This rapid review explored parental engagement in education, with a particular focus on closing gaps in attainment for disadvantaged pupils. It looked at research published subsequent to a Department for Education review on the same topic (Goodall et al., 2011). NFER and the Oxford University Press co-funded the review.
- Parental promotion of reading and learning, parents’ relationships and interactions with the child, and disciplinary practices are statistically associated with children’s levels of achievement. This is the case across all levels of family resources, suggesting that positive parenting benefits children regardless of their socioeconomic circumstance.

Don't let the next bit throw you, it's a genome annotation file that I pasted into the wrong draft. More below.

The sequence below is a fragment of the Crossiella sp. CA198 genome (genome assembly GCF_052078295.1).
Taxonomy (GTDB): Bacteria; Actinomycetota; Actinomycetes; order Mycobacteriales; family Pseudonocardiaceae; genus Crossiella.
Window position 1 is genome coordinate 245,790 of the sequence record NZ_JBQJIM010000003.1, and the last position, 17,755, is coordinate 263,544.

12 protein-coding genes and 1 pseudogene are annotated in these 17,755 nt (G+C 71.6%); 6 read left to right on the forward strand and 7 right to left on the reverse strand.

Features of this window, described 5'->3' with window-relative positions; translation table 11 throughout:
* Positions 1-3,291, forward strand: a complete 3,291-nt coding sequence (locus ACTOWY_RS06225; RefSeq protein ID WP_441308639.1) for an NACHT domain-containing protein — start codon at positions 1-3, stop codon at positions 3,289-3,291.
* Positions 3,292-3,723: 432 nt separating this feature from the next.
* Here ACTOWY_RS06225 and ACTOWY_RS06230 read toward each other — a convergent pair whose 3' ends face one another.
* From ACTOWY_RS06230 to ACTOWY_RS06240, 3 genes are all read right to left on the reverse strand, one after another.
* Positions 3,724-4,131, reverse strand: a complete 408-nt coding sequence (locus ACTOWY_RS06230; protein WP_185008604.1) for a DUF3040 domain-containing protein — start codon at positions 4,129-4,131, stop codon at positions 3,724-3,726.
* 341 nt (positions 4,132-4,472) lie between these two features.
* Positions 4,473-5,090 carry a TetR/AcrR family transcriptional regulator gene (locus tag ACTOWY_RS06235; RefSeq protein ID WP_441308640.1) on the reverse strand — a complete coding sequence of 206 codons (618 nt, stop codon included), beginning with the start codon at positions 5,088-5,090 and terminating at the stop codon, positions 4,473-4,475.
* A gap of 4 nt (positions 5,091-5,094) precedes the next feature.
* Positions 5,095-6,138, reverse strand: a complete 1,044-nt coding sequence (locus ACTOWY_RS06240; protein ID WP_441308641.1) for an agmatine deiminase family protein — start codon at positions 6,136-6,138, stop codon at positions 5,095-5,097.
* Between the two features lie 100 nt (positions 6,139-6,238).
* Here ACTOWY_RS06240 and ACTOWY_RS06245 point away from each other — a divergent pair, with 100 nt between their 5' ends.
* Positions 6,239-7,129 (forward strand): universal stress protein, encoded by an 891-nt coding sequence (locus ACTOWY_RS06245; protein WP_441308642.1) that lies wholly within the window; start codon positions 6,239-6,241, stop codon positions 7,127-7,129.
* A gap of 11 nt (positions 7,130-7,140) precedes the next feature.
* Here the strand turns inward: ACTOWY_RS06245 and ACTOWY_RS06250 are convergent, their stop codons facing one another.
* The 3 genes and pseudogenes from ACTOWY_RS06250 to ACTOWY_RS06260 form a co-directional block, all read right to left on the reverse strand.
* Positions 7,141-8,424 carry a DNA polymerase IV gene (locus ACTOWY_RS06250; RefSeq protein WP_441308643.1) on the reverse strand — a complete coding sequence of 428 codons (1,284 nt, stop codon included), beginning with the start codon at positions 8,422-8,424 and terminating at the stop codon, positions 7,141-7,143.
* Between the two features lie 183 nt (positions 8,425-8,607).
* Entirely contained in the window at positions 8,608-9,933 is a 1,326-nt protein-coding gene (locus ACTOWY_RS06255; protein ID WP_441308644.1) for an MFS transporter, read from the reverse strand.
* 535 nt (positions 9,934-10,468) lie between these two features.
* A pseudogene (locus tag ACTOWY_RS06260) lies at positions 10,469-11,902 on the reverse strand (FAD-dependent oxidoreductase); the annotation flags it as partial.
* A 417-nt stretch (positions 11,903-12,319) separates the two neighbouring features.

- Increased parental engagement can improve academic performance; relationships between parents, teachers and schools; and the home learning environment.
- There is a lot of evidence on the impact of parental engagement programmes on children’s literacy, but much less for other curriculum areas.
- Interventions focusing on both academic outcomes and parenting skills are more effective than interventions addressing either aspect in isolation.
- Support and training for parents can achieve greater parental confidence in managing children’s behaviour and supporting children’s learning.
- There is robust evidence of the impact of family learning, literacy and numeracy programmes.
How to cite this publication:
Grayson, H. (2013). Rapid Review of Parental Engagement and Narrowing the Gap in Attainment for Disadvantaged Children. Slough and Oxford: NFER and Oxford University Press.